MEASURES - Poaching, a constant threat for migratory fish


Sturgeon and other migratory fish species represent the historical, economic and natural heritage of the Danube. Furthermore, they are indicators of the ecological status of the river’s watercourses, especially concerning the function of the river as an ecological corridor. Yet, according to the recently released World’s Forgotten Fishes Report, populations of migratory freshwater fish have fallen by 76 percent since 1970, and mega-fish such as sturgeons by a catastrophic 94 percent.

Currently, there is a complete ban of sturgeon fishing in the Danube and the Black Sea. However, larger fish that swim upstream to reproduce still fall prey to poaching because of the high price their caviar and meat fetches on the black market.

Two sturgeon poaching cases discovered in Romania this month

On 4 March 2021, Tulcea County Border Police stopped two Romanian men in the village of Grindu for a control check. The men were discovered to be transporting a 140 kg, 2.5 metre Beluga sturgeon in a wagon. They declared that they had caught the sturgeon in the Danube and intended to sell it. The National Agency for Fishing and Aquaculture in cooperation with the Border Police released the fish back into the Danube.

Home searches carried out on 20 March in Tulcea, Galați and Crișan, Romania by the Danube Delta Police revealed five fishing and aquaculture violations. Among the 63 kilograms of seized fish and 17.3 kilograms of roe, 7 kg of sturgeon meat and 1 kg of caviar were discovered.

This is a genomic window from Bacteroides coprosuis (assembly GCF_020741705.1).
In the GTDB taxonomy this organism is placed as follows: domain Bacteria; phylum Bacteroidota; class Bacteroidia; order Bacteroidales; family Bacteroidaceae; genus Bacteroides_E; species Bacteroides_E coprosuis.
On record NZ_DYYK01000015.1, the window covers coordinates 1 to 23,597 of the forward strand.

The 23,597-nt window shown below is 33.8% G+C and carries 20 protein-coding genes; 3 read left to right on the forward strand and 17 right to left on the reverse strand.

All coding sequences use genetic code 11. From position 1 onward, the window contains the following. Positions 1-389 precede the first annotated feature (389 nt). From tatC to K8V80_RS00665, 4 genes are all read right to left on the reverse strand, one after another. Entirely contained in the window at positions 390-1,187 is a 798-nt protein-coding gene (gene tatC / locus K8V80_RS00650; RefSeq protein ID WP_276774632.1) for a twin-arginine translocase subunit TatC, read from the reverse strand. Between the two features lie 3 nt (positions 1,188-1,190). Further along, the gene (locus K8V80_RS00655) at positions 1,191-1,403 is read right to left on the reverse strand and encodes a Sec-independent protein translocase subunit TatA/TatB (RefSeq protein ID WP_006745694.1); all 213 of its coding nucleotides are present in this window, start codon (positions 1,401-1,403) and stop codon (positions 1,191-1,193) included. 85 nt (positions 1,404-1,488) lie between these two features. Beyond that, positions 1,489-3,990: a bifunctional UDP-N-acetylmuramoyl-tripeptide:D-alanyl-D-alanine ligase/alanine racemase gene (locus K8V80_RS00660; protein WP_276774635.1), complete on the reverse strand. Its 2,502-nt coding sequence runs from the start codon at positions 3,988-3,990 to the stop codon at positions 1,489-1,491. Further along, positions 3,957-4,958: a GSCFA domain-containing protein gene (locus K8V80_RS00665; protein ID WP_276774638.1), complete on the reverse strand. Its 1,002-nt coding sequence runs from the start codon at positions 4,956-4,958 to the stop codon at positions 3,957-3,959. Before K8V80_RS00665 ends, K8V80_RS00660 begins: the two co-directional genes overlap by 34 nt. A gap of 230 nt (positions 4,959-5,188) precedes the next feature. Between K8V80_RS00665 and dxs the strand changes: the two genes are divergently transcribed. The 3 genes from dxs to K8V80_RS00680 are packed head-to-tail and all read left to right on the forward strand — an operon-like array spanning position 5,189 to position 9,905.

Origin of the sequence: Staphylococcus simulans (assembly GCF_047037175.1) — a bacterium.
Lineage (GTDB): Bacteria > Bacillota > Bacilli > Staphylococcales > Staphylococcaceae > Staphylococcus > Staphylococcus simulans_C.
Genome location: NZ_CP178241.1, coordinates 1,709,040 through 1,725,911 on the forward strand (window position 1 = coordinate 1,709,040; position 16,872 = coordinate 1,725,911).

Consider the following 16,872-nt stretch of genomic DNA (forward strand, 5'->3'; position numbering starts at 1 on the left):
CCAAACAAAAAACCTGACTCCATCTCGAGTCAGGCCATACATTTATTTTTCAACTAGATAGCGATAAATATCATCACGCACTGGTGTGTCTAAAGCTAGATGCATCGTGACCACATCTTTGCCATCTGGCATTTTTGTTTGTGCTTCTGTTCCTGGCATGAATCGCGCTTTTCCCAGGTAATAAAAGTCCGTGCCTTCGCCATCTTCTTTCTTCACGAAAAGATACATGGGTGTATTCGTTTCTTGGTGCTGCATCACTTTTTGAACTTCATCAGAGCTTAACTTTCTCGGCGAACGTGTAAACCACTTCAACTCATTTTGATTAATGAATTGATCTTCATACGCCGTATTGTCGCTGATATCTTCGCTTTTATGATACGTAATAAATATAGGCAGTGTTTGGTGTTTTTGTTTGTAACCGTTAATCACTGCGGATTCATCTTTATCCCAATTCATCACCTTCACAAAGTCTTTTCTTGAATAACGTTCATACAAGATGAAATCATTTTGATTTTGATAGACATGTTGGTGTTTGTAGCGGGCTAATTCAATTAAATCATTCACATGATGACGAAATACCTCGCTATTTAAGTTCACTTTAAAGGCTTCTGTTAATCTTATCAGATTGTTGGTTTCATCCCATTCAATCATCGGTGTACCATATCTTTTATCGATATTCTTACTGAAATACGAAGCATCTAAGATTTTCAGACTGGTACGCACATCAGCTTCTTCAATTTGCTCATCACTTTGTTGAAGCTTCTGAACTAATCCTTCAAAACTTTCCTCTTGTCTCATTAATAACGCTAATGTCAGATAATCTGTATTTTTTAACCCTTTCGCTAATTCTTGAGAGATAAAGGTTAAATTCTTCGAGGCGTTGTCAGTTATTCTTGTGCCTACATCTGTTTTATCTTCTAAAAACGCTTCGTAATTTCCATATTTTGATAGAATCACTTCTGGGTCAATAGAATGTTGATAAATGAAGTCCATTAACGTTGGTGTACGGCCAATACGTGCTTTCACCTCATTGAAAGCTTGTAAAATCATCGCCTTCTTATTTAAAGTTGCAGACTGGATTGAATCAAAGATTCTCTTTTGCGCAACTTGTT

The police are conducting investigations into all of these cases. Fishing and selling sturgeon and sturgeon products is prohibited in Romania until 20 April 2021. The order to continue the ban is currently being discussed by the authorities.


On 21 March, state inspectors of the Kherson Region's Fish Protection Patrol detained two people during a raid at Dzharylhatsky Bay in the Ukrainian waters of the Black Sea. The patrol discovered Red Book listed endangered aquatic species in their possession; including 14 stone crabs, 3 turbots, 3 Beluga sturgeon and 1 Russian sturgeon weighing a total of 34 kg. The stone crabs were returned to the water alive, but the sturgeons were already dead. The violators will be fined 351,000 UAH (approx. 12,000 EUR) and face prosecution.

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